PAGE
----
The Beautiful and Predictive Round Earth Theory


#1

I’ve always found the idea of an expanding universe in which we occupy a tiny corner one that is enriching to my sense of spirituality and humanity. at only one known spot originates the sound of laughter and the wails of painful loss. This little rock. I don’t find that at all subtractive from my perspective of the meaningfulness of human life.

It’s diffucult for me to engage with religious arguments without breaching the terms of use of this forum, and i do see flat earth theory as represented in the conspiracy theory thread as nothing more or less than full blown religious ideology, but i pretty much have to either exit the forum to prevent myself from engaging, or do something like this, which is a redirect of my energy toward the astoundingly compelling theoretical model of the solar system supported by scientific thinkers of all religious or nonreligious identities.

so check this out. these guys built a visible solar system approximately to scale in 7 miles of desert.

link if it doesnt show


Te & Ti runs amok. Very good! (formerly: Flat Earth, Spirituality, and the nature of Reality & Epistemology)
#2

I love outer space stuff!!!
I always lament a bit about how much I hate math, because maybe I could have been an astrophysicist and did space stuff!
The scale is so massive that the human mind can barely grasp it.

I also really enjoy the significance found in ultimate insignificance. The sentiment of the pale blue dot image:

This, and things like pictures of galaxies just makes me pause in awe for a while:


(true-colour small portion photo of the Milky Way Galaxy! So cooooool!!!)

And scale videos like this are always fun to watch:


Link


#3

Do you actually HATE math? I hear this phrase a lot and it always surprises me because I have trouble thinking of a time I HATED art or HATED any subject and I guess it amazes me how common it is to talk like this about math and why math has such a special hatred receiving status lol.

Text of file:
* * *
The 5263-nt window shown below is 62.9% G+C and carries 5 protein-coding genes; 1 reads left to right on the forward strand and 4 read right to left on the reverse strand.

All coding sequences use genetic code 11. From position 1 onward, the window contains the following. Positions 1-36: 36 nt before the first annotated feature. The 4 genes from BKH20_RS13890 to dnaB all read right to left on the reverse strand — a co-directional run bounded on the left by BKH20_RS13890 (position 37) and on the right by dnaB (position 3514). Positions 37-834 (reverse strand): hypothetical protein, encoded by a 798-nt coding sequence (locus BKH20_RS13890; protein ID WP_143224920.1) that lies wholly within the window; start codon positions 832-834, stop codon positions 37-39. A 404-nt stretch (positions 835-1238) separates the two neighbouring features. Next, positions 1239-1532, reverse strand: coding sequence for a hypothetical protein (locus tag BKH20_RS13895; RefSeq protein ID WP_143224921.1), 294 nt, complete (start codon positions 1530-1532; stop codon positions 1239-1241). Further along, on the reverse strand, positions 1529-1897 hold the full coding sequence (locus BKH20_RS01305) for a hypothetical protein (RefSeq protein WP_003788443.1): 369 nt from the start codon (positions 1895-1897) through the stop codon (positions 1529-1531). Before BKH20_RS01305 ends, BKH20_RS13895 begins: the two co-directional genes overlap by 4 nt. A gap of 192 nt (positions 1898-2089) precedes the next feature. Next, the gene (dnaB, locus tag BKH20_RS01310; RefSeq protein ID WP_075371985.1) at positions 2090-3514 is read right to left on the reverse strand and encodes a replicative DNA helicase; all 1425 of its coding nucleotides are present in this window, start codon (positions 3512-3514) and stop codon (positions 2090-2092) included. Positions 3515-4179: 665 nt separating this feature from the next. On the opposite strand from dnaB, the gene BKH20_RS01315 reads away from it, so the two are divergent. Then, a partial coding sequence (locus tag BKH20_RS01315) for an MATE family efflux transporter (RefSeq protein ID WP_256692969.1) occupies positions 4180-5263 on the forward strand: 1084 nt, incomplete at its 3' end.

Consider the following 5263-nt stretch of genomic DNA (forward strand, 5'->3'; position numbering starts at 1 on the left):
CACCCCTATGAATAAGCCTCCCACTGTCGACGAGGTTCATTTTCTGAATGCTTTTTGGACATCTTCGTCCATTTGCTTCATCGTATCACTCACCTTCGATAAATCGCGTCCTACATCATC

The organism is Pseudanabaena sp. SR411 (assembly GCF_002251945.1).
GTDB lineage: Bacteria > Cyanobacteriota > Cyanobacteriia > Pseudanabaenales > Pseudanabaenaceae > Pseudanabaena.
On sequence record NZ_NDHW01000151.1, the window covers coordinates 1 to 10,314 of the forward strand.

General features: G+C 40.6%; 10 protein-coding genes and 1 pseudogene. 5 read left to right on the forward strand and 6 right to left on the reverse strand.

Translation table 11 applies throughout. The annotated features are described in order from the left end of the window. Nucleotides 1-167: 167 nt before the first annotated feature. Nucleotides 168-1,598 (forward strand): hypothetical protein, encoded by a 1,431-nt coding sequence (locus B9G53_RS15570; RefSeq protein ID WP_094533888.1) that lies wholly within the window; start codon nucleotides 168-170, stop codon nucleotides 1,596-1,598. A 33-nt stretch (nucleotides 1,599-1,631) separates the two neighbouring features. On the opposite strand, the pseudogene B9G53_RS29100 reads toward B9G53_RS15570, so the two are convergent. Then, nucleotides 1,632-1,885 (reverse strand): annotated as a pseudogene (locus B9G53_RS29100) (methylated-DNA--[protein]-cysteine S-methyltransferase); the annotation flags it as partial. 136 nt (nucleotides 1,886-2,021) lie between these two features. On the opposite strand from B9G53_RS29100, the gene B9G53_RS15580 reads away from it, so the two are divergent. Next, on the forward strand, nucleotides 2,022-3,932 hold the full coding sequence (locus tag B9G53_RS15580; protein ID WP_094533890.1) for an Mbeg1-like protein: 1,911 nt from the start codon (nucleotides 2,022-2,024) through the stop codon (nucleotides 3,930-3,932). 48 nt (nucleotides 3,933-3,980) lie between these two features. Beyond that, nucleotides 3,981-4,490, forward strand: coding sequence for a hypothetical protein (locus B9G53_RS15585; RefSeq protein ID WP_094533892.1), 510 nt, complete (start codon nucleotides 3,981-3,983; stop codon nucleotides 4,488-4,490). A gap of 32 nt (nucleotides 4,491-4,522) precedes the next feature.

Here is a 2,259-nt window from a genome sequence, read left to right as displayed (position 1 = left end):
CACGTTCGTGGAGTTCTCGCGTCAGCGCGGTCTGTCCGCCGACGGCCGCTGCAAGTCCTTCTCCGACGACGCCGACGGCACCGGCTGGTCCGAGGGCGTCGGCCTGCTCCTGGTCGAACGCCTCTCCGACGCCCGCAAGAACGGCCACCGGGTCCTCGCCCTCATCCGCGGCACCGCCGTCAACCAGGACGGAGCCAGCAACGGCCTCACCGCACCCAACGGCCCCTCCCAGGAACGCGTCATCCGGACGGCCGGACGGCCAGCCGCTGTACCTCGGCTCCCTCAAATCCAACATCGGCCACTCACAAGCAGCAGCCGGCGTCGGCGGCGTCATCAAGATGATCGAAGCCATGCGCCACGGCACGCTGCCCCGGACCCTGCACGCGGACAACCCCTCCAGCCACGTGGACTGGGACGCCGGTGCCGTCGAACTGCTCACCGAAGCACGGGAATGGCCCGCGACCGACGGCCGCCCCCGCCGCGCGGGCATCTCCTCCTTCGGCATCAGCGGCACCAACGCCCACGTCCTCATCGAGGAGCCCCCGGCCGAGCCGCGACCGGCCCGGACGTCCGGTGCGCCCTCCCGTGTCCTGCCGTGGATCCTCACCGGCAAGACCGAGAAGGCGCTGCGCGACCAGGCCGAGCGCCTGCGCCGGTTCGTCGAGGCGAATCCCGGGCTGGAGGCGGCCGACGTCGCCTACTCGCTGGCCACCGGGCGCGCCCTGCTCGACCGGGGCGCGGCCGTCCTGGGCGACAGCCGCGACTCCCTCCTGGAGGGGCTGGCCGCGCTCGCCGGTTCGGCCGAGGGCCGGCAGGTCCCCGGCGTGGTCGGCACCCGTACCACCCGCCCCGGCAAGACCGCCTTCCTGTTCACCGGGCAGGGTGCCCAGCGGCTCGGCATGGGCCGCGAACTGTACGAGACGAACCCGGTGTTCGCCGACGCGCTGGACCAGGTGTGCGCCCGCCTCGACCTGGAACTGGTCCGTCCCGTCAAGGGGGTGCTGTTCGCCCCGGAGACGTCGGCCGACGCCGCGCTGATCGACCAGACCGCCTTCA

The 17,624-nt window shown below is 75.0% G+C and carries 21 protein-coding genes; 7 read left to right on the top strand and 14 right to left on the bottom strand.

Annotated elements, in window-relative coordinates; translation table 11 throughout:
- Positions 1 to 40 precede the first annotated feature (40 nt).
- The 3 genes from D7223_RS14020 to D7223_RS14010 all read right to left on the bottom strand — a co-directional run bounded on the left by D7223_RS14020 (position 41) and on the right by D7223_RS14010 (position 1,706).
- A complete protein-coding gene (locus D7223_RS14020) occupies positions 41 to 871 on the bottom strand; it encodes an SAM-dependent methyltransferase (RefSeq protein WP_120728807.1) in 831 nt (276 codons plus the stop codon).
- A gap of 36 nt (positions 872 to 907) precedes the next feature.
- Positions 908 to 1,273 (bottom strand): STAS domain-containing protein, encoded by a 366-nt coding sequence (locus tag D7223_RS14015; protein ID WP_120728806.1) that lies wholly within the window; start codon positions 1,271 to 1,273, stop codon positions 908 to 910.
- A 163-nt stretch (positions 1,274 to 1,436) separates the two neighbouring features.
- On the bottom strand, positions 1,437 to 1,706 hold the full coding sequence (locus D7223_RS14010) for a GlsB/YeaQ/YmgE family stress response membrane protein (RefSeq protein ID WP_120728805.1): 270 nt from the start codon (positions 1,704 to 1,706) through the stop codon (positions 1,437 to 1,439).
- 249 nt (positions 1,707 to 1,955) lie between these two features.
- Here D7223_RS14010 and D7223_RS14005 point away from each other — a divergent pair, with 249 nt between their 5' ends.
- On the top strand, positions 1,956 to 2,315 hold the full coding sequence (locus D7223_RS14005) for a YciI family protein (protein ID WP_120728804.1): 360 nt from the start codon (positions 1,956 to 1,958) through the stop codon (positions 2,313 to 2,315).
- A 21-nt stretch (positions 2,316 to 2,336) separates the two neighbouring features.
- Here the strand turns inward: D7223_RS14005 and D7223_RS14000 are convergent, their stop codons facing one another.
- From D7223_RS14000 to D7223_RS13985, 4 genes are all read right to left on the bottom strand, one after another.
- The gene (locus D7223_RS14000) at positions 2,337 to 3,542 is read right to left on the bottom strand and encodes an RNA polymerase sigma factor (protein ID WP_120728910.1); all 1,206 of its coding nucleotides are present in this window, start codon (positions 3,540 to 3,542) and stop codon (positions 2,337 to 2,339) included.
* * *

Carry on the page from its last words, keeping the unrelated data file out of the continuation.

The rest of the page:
#4

I got good grades when I tried, and I was good at memorizing formulas–and solving for angles or circles in trig was sometimes fun, but I find math in general incredibly tedious. It’s like the ultimate Ti task, which gets overwhelming or irritating if I spend too much time with it (despite my liking stats/information in general!) and I would rather have someone else solve those things for me while I think about the grander implications haha.

But I also hate "research and “writing essays” because of having to do citations and bibliographies, even though I’d say I was relatively good at that stuff too… I think maybe overall I just don’t like Ti-grind tasks like that too much. My hates much like my loves are often very pure and uncomplicated, much like a child may “hate” veggies lol.

I think most people hate math though because they do have a hard time keeping track of numbers and logic-ing it out. It’s disorienting and stressful for some people. Math gets pretty abstract when most general people just wanna deal with the concrete. I don’t mind that math is abstract, but I do glaze over when it requires a lot of tedious “work” to get to the abstract proofs and concepts etc. Thank goodness other people enjoy it enough that we get to have all the neat tech we do today!


#5

Yeah that sounds boring. Hmmm. I think almost nobody gets to experience an interesting math class in high school. And it’s a shame. No context given for anything or any motivation.


#6

I can’t get the first sentence of my response out because it keeps sounding overly assumptive so

– granting that it’s probably incredibly hard to teach 30 kids math

– and further granting : not to mention the public education system in the US being a pretty uninspiring place to work with colleagues who may or may not be any good and who may or may not be happy doing what they are doing, plus weird regulatory stuff limiting teachers from risking anything beyond what they are supposed to do, or what can be blamed on pearson when it fails,

– And given that I’m not totally sure there is any better way to learn math and kinda wonder if I didn’t actually have One phenomenal Math teacher in highschool who I absolutely hated because I was certain he was wasting my time with his story problems and weird introductions (I should call that guy and ask what it’s really like),